In its judgment, the court in Barnes explicitly stated that lawyers for all parties agreed that a child aged 5 “could in law be guilty of contributory negligence”.47 This was unfortunate, for the court’s judgment concluded by stating that the case had been decided “[i]n view of the concession that the [child] could in law be guilty of negligence”.48 The decision in Barnes therefore leaves open the possibility that, had such a concession not been made by the lawyers, the arguments advanced in the case (and perhaps even the decision reached) might have been very different.

3 3 Galbraith’s Curator ad Litem v Stewart49 and McCluskey v Wallace:50 No hard and fast rule?

In 1998, almost 15 years later, the inconsistencies in approach towards childhood contributory negligence were thrown into sharp relief by two different cases. That year, the Court of Session handed down two judgments in respect of two personal injury claims made on behalf of children injured in separate accidents. The children were of similar ages, although different genders. Both had been injured while playing at the roadside and, in each case, the adult defenders were found negligent. The question for the court to determine in each case was whether, and if so, to what extent, either child could be found guilty of contributing to their own injury.

The first case, Galbraith’s Curator ad Litem v Stewart, involved James Galbraith, an 8-year-old boy who had been injured while pushing around building materials left at a roadside by Stewart Construction. In finding that the child was too young to exercise care for his own safety in such circumstances, Lord Nimmo-Smith explicitly departed from the Cass rationale. He said that:

no hard and fast rule can be derived from [Mckinnell and Barnes], and the question of a child’s contributory negligence must depend on the nature of the particular danger and the particular child’s capacity to appreciate it.51 

The judge referred to the building materials as “an allurement to children”52 and decided that James, as a child aged 8, was too young in those circumstances to be held guilty (to any extent) of contributory negligence. In reaching this decision, the court applied a largely subjective legal capacity test - one which focused on that child’s personal ability to ascertain and respond to the dangerous situation in which he found himself.

This approach can be contrasted with the judgment in McCluskey v Wallace only three months after Galbraith. This time, proceedings had been raised in the Court of Session on behalf of Lucy McCluskey, a 10-year-old girl, who had been struck by the Defender’s car as she played on her bike at the side of the road. The Defender was found negligent by the court, and he raised the issue of the child’s contributory negligence.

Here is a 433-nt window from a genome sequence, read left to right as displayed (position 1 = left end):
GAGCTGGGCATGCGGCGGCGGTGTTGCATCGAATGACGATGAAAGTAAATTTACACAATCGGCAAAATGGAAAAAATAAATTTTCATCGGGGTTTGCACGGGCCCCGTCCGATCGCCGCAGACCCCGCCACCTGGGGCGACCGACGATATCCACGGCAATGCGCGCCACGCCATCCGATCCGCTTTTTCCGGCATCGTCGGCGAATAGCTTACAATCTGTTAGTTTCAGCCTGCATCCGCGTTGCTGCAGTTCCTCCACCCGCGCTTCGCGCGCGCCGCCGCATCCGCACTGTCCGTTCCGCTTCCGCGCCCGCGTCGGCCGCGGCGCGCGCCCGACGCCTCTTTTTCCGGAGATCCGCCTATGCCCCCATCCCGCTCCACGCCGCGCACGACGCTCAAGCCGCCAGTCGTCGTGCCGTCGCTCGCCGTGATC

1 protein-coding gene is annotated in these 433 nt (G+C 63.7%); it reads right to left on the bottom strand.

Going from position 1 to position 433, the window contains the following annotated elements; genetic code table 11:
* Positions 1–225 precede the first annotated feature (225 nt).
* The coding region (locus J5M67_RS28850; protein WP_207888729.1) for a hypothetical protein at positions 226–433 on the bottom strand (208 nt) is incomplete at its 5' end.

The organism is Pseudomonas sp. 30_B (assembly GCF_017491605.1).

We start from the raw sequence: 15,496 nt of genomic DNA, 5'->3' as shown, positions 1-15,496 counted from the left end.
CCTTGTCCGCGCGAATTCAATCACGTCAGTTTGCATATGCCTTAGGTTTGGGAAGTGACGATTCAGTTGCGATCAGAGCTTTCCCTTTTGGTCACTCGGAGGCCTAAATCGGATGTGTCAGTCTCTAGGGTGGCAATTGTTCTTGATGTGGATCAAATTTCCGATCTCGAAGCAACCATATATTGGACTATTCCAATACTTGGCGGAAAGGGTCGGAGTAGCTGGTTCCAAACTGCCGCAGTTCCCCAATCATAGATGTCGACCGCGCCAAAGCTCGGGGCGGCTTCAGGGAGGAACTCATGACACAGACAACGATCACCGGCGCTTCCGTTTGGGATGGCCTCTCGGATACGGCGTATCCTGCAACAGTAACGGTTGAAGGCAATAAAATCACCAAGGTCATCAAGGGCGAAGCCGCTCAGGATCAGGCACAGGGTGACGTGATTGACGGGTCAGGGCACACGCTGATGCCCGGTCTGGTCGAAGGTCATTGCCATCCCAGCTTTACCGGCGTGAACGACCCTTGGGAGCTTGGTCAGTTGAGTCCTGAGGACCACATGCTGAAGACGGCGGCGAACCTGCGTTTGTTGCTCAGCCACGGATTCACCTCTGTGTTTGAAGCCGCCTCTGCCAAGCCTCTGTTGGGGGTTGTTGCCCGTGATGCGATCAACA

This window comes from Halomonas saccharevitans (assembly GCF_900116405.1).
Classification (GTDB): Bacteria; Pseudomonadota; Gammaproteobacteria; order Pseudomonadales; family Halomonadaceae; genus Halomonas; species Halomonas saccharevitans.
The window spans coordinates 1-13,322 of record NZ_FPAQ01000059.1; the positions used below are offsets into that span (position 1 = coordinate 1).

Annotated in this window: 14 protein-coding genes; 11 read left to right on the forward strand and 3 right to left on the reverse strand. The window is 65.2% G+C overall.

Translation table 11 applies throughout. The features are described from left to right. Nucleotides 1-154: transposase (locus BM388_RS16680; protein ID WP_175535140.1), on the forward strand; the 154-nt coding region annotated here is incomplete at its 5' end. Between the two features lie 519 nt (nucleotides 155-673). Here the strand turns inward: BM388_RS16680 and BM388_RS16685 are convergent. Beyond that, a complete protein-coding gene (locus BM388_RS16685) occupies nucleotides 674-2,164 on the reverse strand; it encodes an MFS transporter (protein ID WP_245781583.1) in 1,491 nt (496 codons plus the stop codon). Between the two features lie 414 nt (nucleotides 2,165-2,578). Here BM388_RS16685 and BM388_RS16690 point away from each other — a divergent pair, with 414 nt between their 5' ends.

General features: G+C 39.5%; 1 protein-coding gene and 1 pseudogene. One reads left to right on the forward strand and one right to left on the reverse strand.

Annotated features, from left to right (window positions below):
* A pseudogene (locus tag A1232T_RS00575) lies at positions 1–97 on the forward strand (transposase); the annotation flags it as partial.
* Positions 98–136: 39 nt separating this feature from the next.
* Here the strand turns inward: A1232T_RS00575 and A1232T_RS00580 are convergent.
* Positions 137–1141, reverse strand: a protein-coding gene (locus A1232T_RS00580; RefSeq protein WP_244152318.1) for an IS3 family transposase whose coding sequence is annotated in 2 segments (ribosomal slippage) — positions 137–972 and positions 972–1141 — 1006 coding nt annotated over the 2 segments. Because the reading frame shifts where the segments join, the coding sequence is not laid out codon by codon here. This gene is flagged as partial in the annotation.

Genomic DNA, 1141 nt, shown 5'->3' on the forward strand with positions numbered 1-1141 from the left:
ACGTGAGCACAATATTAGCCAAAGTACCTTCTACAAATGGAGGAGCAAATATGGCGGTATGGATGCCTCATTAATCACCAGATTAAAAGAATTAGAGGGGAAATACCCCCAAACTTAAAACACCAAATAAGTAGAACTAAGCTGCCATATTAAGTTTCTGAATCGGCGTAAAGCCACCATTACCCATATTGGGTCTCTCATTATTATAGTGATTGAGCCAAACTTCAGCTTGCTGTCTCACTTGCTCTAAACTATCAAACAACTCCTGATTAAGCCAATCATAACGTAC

Unlike the previous decision in Galbraith, the court did not focus on what impact, if any, the vulnerabilities that Lucy’s childhood should have upon contributory negligence considerations. Instead, Lord Marnoch, at first instance, relied on previous case law involving injured adults and decided that the child was 20% to blame for her injuries.53 When the Defender appealed against this apportionment decision, the Inner House of the Court of Session held that, in failing to “appreciate the danger presented by the presence of two children on the pavement”,54 the defender driver’s behaviour amounted to “very considerable” negligence. Lord McCluskey, delivering the opinion of the Inner House, observed in particular that it was:

appropriate to attach some significance to the fact that a young child on a child’s bicycle presents relatively little significant danger to others whereas a person driving a motor car is always a danger to others with which the car might collide at speed.55

Notwithstanding these damning observations about both the extent of the Defender’s fault and the respective degrees of danger involved, the court upheld the original finding that Lucy was 20% to blame for her injuries.

The judgments, and respective rationales, in the Galbraith and McCluskey judgments, indicate an area of law sorely in need of reform. The final two cases discussed below (Probert v Moore56 and Jackson v Murray57) followed upon childhood personal injuries occurring in the 2000s. These cases involved older children, each of whom had been seriously injured after being struck by cars. However, as with Galbraith and McCluskey, the reasoning of the courts in Probert and Jackson, and the outcomes for each child, are difficult to reconcile.

3 4 Probert v Moore:58 A welcome interpretation of “just and equitable”

Probert, is an English judgment from 2012. As such, it carries persuasive weight in Scotland. The case began when proceedings were raised on behalf of a 13-year-old girl, Bethany Probert, who was knocked down and seriously injured as she walked home along a country road. The defender driver was found to be negligent, and the court ruled that, while the 13-year-old may have been “ill-informed” in walking home alone in the dark, she should not, as a matter of law, be held to blame for the accident on account of her youth.59 No finding of contributory negligence was made, and the English judge said:

[Even i]f I am wrong and Bethany did contribute to the cause of the accident I have to consider whether it would be just and equitable to make a finding of contributory negligence. In my view it would be inappropriate for me to do so...60

This statement is interesting and very welcome. The words “just and equitable” are taken from section 1(1) of the UK-wide Law Reform (Contributory Negligence) Act 1945. These words form part of a larger whole:

... the damages recoverable... shall be reduced to such extent as the court thinks just and equitable having regard to the claimant’s share in the responsibility for the damage61